1992 - Volume #16, Issue #1, Page #26[ Sample Stories From This Issue | List of All Stories In This Issue | Print this story | Read this issue]
They dock tails and clip dewclawsTail Docking
Cows with docked tails stay cleaner, have lower somatic cell counts and are easier to work around, say farmers who've made tail docking a regular practice on their dairy farms.
Cows without tails are cleaner and the attitudes of milkers is better when working around the cows - especially when milking from behind - because they're not dreading being hit in the face with a wet, dirty tail. Their improved attitude often results in calmer animals that milk more.
The biggest argument against tail docking, according to veterinarian Gordon A. Jones of Oconto Falls, Wis., who's currently conducting a study on tail docking, is that cows need their tails to switch at flies. But researchers argue that the flies that bother cows most are around their faces where tails can't reach anyway.
Docking is a relatively simple procedure. Most farmers use "elastrator" rubber bands used to castrate bull calves. Researchers recommend docking the tail about two hand widths below the vulva, which leaves enough tail to hold onto when the cow becomes unruly and enough to prevent vaginal infections and contaminations. It takes about 4 wks. for a tail to fall off and for the stub to heal completely. The best way to dock tails, however, is to do it within two weeks of birth because it causes the least amount of stress. (Hoard's Dairyman)
Sandy Foss, a Sandstone, Minn., dairy farmer, has started clipping off inside dewclaws on the back feet of dairy cows to minimize hoof damage to teats that can result in mastitis or even ruined udders.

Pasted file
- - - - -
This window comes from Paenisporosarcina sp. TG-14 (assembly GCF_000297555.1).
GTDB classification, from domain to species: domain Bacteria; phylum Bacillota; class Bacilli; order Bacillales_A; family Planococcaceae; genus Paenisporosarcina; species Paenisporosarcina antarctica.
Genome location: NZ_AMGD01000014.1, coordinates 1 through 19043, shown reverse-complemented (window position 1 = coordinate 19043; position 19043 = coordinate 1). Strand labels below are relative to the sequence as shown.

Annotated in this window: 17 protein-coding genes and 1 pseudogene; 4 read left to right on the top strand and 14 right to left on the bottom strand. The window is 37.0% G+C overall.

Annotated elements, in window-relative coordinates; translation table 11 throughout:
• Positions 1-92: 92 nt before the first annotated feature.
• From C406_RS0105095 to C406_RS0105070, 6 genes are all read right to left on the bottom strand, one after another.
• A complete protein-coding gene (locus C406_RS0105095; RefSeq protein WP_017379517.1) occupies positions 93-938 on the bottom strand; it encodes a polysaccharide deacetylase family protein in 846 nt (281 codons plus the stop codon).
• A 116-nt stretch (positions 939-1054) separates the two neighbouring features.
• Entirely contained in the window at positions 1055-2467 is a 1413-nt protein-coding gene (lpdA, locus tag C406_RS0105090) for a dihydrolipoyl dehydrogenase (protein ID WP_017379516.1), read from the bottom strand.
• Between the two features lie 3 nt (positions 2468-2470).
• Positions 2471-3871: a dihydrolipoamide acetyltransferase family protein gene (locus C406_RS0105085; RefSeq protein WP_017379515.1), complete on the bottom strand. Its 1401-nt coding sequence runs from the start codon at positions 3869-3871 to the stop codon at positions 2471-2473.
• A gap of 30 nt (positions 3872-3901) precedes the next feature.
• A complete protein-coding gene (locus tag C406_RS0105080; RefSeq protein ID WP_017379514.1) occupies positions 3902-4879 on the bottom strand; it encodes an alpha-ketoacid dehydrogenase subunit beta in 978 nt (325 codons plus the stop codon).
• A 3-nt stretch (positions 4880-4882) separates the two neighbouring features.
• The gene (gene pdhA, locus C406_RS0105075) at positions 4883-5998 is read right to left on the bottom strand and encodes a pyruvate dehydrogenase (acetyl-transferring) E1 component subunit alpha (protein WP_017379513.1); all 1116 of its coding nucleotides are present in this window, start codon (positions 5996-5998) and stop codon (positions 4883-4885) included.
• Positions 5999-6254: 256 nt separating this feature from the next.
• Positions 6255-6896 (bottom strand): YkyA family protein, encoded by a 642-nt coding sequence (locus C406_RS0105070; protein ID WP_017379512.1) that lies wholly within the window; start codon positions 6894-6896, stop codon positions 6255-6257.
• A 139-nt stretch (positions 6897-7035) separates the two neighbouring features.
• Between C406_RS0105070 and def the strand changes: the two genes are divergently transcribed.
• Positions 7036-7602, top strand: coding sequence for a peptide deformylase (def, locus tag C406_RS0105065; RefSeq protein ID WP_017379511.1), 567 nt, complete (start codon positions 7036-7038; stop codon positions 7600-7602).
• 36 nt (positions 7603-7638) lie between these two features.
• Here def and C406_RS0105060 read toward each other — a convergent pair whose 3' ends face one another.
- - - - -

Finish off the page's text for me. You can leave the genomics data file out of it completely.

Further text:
Foss had her vet show her how to remove the dewclaws on baby calves with a pair of surgical scissors. Now it has become a normal part of her calf routine along with dipping navels and feeding them colostrum. She ties the back legs to a stanchion so the calf is laying down and can't kick. Once snipped, she applies a disinfectant and tapes the feet for a day or so. She cuts where the joint is "wiggly".
Foss also decided to experiment on just-fresh heifers by banding the dewclaws with elastrator rings normally used to castrate bull calves. It worked but Foss says it took a few tries to get it right. The key is getting the band off the homed area and onto the soft tissue just above it. In 3 to 4 weeks, the claws drop off. All that remains is a smooth bump. After her initial experiments, she decided to remove the dewclaws from all the cows in their 39-stall barn.
She says some cows had a lot more swelling than others which resulted in a drop in milk production so she recommends not attempting removal until cows are approaching the end of their lactation but early enough so they're all healed up before calving. One precaution she takes is that when the band starts sinking into the flesh - usually during the second week after application - she sprays the area each day with an iodine solution. (Jane Fyksen in Agri-View)
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